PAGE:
Cornish Cross Chicks will be available on September 30th!
These are the meat birds… more information about these chickens below:
The Cornish functions as a single-purpose fowl bred specifically for meat production. It produces meat more efficiently than any other chicken and lays at the foundation of the commercial chicken industry worldwide. They reach a dressing weight of five pounds at five weeks. The Cornish lacks the typical hairy feathers left over after plucking other breeds—a fact which saves processors the energy and time of singeing the carcass prior to butchering. The breed shows little desire to forage and generally handles confinement well.
Cornish farmers describe the breed as loud and intractable. The roosters readily show aggression. The Cornish chicks at times manifest cannibalism. Health problems associated with their rapid growth prevent the kind of activity common to most chickens. The high feed conversion ratios give farmers a narrow margin of error in feeding. Underfeeding yields fowl prone to predation.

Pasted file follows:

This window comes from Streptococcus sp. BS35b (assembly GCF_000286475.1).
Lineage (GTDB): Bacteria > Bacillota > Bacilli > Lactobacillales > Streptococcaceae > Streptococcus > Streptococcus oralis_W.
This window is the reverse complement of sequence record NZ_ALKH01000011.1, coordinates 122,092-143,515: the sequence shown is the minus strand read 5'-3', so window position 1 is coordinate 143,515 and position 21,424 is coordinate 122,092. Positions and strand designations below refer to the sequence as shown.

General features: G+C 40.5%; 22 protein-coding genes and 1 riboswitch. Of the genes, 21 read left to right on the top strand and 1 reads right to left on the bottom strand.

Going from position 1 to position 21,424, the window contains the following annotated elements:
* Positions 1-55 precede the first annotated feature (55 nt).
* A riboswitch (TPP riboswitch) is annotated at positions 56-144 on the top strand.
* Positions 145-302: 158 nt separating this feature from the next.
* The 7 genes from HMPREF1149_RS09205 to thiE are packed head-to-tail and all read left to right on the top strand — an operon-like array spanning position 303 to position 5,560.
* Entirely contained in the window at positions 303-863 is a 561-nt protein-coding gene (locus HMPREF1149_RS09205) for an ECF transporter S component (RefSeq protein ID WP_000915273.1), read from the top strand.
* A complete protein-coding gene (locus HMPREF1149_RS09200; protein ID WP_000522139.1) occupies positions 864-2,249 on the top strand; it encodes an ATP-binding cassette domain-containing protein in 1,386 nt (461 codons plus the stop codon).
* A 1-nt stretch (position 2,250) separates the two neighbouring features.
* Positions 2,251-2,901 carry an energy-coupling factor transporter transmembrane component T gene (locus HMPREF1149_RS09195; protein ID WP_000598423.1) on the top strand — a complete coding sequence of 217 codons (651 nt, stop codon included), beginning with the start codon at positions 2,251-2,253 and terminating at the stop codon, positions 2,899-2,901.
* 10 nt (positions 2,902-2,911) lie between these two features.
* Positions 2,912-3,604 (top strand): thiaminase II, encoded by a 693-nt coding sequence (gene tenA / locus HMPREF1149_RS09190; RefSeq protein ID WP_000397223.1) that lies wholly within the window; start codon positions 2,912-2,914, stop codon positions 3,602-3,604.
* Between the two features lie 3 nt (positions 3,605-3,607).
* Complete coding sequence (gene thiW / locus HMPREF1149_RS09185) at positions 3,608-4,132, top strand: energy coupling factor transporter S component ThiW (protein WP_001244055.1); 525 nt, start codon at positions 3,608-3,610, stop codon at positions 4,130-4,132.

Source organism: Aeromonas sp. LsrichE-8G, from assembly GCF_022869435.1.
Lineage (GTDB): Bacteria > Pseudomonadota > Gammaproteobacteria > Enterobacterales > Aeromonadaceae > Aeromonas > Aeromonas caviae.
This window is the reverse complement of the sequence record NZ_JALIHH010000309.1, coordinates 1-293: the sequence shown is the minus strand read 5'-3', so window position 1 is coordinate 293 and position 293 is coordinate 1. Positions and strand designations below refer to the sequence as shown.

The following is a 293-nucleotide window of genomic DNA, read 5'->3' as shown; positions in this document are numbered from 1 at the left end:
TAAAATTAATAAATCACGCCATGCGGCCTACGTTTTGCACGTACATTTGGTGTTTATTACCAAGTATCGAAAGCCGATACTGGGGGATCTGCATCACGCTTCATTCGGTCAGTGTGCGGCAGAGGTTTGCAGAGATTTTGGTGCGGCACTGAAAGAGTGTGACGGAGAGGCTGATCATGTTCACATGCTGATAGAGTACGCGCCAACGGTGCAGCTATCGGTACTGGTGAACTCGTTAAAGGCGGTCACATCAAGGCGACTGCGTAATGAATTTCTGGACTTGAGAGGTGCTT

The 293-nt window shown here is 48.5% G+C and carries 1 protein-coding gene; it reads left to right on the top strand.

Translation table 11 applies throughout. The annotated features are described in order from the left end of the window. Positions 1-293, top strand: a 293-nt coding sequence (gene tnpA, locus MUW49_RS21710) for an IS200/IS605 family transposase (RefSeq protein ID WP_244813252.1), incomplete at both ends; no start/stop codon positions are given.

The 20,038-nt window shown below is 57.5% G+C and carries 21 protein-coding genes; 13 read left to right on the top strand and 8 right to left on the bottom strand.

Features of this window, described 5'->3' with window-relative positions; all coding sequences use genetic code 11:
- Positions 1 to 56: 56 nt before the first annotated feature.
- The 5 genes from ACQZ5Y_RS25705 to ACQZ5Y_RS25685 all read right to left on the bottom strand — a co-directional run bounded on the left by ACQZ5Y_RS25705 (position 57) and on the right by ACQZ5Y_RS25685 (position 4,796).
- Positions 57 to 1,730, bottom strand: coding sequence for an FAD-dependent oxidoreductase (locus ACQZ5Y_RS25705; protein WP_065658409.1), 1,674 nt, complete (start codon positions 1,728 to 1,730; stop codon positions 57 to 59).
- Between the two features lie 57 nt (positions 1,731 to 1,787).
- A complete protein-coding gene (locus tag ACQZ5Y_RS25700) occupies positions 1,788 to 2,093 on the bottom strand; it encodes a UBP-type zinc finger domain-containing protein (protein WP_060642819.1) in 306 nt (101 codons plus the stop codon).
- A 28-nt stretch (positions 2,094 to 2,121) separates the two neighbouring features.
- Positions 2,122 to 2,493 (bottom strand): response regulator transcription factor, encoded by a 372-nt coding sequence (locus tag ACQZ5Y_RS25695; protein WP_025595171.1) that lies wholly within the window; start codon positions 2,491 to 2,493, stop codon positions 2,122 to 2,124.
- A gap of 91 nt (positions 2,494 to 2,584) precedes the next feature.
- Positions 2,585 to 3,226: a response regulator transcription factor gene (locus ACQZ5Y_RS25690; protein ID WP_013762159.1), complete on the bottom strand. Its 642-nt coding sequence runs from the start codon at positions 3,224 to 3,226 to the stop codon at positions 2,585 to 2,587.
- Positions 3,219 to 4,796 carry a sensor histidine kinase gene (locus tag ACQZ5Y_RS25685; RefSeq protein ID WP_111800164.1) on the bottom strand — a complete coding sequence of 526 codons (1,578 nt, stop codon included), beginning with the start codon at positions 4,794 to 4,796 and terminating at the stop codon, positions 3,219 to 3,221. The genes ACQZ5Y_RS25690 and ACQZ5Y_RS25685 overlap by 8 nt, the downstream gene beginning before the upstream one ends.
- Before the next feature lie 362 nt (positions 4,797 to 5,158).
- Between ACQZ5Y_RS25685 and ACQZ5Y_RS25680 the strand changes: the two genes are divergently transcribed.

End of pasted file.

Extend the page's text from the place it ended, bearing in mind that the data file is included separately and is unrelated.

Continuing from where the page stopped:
The Cornish chicken presents as a broad, muscular fowl on widely spaced yellow legs. They manifest in three basic colors; Dark, White, and White Laced Red. The Cornish breed has short feathers that leave parts of the body bare. They sport a pea comb, no crest, and small wattles. Their protruding brow, piercing eyes, and curved beak support their reputation as a predatory bird.
Feed carefully. Many Cornish cross breeds break their legs or grow lame as a result of their rapid weight gain. Ulcers develop in lame birds forced to sit in their own feces. Consequently, they require wire pens to keep their bodies away from ammonia rich feces. Cornish fowl fed too much can die of heart attacks. Those fed too little display predation. Pasture the chickens as much as possible. Pen any who go lame. Move their run often to encourage exercise and discourage parasites. Provide a warm, draft free coop for these short feathered fowl.